LONDON (AP) — The British government said Friday it will pay two thirds of the salaries of workers in companies that have to close as a result of new coronavirus restrictions widely expected to come into effect next week.

In a change of policy, Treasury chief Rishi Sunak has responded to calls from businesses, local leaders and unions to provide a financial package to prevent mass job losses in sectors that are expected to be subject to tighter restrictions, such as pubs and restaurants in parts of northern England.

“I have always said that we will do whatever is necessary to protect jobs and livelihoods as the situation evolves,” Sunak said. “The expansion of the Job Support Scheme will provide a safety net for businesses across the U.K. who are required to temporarily close their doors, giving them the right support at the right time.”

Sunak would not be drawn on what businesses would be forced to close but said the rise in cases and hospital admissions in certain parts of the country is a “concern” that requires a change in approach.


The U.K. as a whole has suffered Europe’s deadliest outbreak, with over 42,600 deaths. The latest daily figures published Friday showed 13,864 new cases. Though down on the previous day’s 17,540, the numer is around double the level from a week earlier. As infections rise, the number of people requiring hospitalization increases followed by deaths. The latest figures show the number of people being hospitalized fell slightly to 597, but the daily death toll rose to 87, the highest since early July.

With infections rising, the pressure on Prime Minister Boris Johnson to impose further local restrictions has grown. He is expected to back a new three-tier local lockdown system, which could see hospitality venues in coronavirus hotspots

US stocks rebounded Wednesday after President Donald Trump partially reversed his decision to end talks on a fiscal package and called for stimulus payments.

Wall Street’s main indices had fallen sharply on Tuesday after Trump abruptly halted talks with Democrats on another stimulus package as the US economic recovery loses steam.

The move came only hours after Federal Reserve Chair Jay Powell urged lawmakers to pass measures to boost the economy after it was hit hard by coronavirus shutdowns.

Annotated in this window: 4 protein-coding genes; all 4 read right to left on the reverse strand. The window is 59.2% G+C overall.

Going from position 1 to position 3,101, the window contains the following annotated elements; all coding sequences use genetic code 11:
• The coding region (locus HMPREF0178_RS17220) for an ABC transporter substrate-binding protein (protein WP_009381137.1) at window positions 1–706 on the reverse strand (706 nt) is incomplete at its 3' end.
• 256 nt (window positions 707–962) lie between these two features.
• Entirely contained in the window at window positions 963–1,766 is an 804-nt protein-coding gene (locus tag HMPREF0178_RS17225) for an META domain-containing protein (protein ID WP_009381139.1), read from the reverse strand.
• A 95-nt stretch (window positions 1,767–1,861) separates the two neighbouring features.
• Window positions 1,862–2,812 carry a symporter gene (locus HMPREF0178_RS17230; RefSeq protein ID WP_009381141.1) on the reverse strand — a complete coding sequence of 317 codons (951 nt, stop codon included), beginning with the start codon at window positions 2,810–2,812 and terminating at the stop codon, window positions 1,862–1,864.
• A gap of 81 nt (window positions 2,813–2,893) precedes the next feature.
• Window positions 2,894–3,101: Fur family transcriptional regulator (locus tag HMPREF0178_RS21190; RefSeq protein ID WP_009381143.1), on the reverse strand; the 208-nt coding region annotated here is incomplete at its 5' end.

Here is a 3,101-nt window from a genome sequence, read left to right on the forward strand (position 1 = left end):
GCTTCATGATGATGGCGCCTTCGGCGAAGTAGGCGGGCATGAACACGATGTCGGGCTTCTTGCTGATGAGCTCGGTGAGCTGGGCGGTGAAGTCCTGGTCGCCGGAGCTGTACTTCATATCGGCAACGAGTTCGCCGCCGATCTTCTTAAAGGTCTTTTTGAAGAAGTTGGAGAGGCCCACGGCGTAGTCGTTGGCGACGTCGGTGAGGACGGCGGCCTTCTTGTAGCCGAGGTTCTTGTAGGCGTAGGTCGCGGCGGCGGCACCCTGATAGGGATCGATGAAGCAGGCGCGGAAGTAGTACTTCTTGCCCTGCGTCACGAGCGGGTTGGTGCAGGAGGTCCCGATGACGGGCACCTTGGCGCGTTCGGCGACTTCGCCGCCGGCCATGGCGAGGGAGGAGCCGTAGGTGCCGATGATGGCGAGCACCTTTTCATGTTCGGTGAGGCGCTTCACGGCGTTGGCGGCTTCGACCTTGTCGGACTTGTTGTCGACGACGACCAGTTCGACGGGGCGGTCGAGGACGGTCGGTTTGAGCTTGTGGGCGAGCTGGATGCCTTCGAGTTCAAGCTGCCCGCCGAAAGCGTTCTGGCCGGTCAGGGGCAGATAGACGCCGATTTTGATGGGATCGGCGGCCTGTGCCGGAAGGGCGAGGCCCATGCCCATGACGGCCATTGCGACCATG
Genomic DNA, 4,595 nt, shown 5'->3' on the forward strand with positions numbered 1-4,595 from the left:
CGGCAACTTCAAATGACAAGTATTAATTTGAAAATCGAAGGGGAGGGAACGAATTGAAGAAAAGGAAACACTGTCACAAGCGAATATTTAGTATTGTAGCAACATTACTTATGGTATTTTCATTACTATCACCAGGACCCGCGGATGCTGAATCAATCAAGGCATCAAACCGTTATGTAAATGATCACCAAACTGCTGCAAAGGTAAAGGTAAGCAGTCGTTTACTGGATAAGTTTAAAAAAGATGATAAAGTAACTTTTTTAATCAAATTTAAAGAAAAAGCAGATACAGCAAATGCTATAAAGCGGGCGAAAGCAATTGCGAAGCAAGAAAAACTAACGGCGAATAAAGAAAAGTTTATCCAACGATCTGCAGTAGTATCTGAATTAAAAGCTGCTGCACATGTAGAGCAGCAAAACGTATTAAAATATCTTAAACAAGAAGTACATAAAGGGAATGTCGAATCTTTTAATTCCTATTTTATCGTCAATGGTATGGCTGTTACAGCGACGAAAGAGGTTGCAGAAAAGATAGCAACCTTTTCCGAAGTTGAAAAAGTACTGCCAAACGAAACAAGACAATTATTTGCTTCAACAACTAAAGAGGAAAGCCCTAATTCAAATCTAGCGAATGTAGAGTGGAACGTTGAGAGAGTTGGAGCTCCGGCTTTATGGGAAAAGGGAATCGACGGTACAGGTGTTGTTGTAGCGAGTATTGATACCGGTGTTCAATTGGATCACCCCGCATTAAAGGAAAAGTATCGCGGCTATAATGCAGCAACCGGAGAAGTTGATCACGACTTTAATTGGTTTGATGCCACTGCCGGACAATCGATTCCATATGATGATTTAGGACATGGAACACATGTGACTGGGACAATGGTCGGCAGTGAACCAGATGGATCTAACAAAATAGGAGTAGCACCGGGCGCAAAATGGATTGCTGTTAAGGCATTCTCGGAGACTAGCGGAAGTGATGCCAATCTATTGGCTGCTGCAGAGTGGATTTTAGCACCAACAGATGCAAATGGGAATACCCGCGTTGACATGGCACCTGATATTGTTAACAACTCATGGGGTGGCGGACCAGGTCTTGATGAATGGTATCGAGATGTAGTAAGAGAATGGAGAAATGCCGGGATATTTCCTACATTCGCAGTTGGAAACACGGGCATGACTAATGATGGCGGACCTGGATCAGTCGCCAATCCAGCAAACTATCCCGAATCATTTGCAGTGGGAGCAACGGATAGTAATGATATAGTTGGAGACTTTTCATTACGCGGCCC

But late Tuesday, Trump called for Congress to “immediately” pass legislation to extend aid for airline workers and small businesses. Trump also said he would back another round of $1,200 stimulus payments for workers.

Wall Street stocks rose Wednesday as investors saw better chances for some kind of relief following Trump’s latest comments.

In late morning trade, the Dow was up by 1.6 percent.

“Stimulus chatter is clearly lighting the stock market’s way. That is the takeaway from yesterday’s knee-jerk selling and this morning’s knee-jerk rebound,” said market analyst Patrick J. O’Hare at Briefing.com.

A senior aide said Wednesday that Trump would back piecemeal fiscal relief measures to boost hard-hit industries, but did not think a broad-based package is achievable before the election.

“At the moment it’s a lot of hot air, and may be setting up the markets for disappointment down the line,” said Connor Campbell at Spreadex

“Nevertheless, US investors seem to be buying Trump’s pronouncements.”

European indices were harder to convince however.

Frankfurt eked out a gain, but both London and Paris dipped.

The dollar was mixed against other major currencies, and oil prices dropped once again.

Financial markets also focused on the pound as negotiations between the EU and Britain on their post-Brexit relationship resume in London on Wednesday.

Chris Beauchamp, chief market analyst at IG, said